‘COVID-19 should not herald rollback in rights for people with autism’
PESHAWAR: The rights of persons with autism must be taken into account in efforts to address the COVID-19 coronavirus: “a public health crisis unlike any other in our lifetimes”, the UN Secretary-General said.
António Guterres’s appeal came in his message for World Autism Awareness Day, observed annually on 2 April. This year’s commemoration is being held as countries grapple with the pandemic, which is placing persons with autism at disproportionate risk of the new coronavirus and its impacts.
“Persons with autism have the right to self-determination, independence and autonomy, as well as the right to education and employment on an equal basis with others. But the breakdown of vital support systems and networks as a result of COVID-19 exacerbates the obstacles that persons with autism face in exercising these rights”, the UN chief said.
“We must ensure that a prolonged disruption caused by the emergency does not result in rollbacks of the rights that persons with autism and their representative organizations have worked so hard to advance”.
Autism refers to a range of conditions characterised by some degree of impaired social behaviour, communication and language, which begin in childhood, usually during the first five years of life, according to the World Health Organization (WHO).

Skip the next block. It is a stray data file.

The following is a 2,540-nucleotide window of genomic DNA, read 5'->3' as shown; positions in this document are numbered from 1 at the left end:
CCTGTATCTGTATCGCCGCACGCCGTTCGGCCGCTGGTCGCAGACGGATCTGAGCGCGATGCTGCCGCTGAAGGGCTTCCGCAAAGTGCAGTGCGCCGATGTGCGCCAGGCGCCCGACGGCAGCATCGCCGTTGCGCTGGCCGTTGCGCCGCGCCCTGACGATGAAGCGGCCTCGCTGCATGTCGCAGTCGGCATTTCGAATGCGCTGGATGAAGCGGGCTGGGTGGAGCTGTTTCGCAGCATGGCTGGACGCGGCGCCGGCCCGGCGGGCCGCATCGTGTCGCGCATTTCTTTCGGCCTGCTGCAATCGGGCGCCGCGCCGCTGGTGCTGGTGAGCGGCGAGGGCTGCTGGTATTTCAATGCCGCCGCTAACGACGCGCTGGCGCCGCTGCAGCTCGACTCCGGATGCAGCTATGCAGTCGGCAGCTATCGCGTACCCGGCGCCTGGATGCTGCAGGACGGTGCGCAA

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While some people with autism can live independently, others have severe disabilities and require life-long care and support. They are often subject to social stigma and discrimination, including being deprived of full health care and education rights.
The UN has long celebrated diversity and advocates for the rights of persons with disabilities, including learning differences and developmental disabilities.
The Secretary-General stressed that the rights of persons with disabilities must not be infringed upon during times like the current pandemic.
“Governments have a responsibility to ensure that their response includes persons with autism”, he advised. “Persons with autism should never face discrimination when
seeking medical care. They must continue to have access to the support systems required to remain in their homes and communities through times of crisis, instead of facing the prospect of forced institutionalization”, he said.
However, the Secretary-General underlined that everyone has a role in ensuring these needs are met during the pandemic, including by providing critical information in accessible formats.
“We must also recognize that when schools employ online teaching, students with non-standard ways of learning may be at a disadvantage. The same applies to the workplace and working remotely”, he said.
“Even in these unpredictable times, we must commit to consulting persons with disabilities and their representative organizations, and ensuring that our non-traditional ways of working, learning, and engaging with each other, as well as our global response to the coronavirus, are inclusive of and accessible to all people, including persons with autism”. – PPI